The University of Southern Indiana considers freedom of inquiry and discussion essential to a student’s educational development. Through open discussion of ideas and exchange of opinions, one can become informed and can test and give expression to values as they relate to issues concerning oneself and society.
The ideas of different members of the University community will often and quite naturally conflict. But it is not the proper role of the University to attempt to shield individuals from ideas and opinions they find unwelcome, disagreeable, or even deeply offensive. Although the University greatly values civility, and although all members of the University community share in the responsibility for maintaining a climate of mutual respect, concerns about civility and mutual respect can never be used as a justification for closing off discussion of ideas, however offensive or disagreeable those ideas may be to some members of our community.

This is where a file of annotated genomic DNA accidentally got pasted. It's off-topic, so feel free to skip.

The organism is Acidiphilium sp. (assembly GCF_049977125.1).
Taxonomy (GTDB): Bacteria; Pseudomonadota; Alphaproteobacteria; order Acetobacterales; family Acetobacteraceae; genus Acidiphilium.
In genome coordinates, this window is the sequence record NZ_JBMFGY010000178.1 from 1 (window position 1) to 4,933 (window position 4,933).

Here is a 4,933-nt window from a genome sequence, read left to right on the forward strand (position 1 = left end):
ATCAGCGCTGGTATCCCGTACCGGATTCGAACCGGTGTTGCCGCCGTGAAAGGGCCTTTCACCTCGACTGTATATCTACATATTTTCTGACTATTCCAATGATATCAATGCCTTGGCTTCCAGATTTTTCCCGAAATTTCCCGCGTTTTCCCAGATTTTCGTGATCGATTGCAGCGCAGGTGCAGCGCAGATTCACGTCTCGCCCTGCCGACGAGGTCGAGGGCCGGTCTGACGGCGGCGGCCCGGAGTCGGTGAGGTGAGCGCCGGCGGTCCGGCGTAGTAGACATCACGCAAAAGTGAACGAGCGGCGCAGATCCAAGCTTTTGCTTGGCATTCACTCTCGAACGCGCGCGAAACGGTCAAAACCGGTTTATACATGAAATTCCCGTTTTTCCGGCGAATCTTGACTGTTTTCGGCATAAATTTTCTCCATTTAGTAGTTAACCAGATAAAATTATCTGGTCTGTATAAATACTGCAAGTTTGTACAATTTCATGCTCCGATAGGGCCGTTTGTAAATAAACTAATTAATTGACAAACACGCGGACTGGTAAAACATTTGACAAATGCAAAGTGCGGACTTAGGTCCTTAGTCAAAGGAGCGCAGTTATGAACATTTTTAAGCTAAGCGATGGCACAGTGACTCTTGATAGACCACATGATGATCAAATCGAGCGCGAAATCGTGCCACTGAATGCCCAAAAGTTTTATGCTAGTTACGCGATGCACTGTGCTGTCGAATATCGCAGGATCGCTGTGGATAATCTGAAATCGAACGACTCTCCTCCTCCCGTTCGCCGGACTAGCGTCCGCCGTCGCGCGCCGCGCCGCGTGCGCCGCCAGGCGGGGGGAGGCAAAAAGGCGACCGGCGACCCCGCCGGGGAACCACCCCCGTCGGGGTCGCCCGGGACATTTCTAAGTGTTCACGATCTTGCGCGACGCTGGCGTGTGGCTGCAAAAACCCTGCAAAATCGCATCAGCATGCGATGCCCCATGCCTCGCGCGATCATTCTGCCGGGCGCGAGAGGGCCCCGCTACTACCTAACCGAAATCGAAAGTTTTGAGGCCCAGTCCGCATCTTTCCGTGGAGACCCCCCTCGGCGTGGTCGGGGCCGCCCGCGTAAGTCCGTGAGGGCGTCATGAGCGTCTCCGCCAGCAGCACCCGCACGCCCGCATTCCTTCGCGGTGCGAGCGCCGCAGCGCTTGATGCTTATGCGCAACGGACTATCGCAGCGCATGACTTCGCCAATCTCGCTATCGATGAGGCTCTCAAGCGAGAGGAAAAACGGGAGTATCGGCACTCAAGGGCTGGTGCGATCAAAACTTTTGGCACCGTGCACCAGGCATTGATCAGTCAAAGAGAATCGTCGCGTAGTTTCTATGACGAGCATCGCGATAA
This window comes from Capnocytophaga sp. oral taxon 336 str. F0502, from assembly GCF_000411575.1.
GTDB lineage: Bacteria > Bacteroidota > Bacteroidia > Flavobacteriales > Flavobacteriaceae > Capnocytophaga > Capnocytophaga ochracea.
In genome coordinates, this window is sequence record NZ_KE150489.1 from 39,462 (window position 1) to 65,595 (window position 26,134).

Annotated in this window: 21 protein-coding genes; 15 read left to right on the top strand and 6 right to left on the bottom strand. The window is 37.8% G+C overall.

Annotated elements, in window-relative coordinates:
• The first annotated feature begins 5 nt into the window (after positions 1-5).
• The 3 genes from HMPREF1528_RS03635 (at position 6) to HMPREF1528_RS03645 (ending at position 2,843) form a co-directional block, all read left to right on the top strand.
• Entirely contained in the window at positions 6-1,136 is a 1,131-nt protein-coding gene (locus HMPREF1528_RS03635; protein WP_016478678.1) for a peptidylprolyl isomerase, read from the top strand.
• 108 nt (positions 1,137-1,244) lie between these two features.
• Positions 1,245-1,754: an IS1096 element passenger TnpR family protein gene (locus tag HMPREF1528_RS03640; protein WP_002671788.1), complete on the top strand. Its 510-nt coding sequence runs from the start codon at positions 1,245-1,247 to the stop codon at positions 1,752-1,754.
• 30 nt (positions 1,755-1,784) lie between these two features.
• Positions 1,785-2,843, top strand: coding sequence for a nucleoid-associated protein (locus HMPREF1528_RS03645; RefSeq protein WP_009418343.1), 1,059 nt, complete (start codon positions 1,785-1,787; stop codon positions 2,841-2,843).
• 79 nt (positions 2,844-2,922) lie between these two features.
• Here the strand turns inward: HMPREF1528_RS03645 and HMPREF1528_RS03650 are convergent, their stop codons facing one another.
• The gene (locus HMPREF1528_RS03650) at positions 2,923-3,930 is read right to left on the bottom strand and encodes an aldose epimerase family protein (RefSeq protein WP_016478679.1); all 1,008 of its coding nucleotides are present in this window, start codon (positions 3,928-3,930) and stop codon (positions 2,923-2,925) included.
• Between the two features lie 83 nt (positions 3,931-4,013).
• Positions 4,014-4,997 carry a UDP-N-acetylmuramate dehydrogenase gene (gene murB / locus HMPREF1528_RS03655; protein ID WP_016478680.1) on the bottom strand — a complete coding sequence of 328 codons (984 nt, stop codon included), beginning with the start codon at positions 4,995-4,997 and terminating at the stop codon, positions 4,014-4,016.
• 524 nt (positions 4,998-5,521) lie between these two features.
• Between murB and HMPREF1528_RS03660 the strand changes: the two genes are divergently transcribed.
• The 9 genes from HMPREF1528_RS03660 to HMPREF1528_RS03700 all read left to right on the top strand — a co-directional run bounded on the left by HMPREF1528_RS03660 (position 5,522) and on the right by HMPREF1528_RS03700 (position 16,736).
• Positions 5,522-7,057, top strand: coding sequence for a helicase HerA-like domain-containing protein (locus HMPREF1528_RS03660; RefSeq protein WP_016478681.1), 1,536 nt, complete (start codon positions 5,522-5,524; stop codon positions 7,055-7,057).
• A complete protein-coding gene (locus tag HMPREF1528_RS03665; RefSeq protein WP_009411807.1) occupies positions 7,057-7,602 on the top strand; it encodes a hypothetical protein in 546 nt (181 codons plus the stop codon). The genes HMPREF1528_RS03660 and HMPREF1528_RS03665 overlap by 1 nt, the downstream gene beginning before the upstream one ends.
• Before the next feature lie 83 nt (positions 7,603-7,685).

In a word, the University’s fundamental commitment is to the principle that debate and deliberation may not be suppressed because the ideas put forth are thought by some or even by most members of the University community to be offensive, unwise, immoral or wrong-headed. It is for the individual members of the University community, not for the University as an institution, to make those judgments for themselves, and to act on those judgments not by seeking to suppress speech, but by openly and vigorously contesting the ideas that they oppose. Indeed, fostering the ability of members of the University community to engage in such debate and deliberation in an effective and responsible manner is an essential part of the University’s educational mission.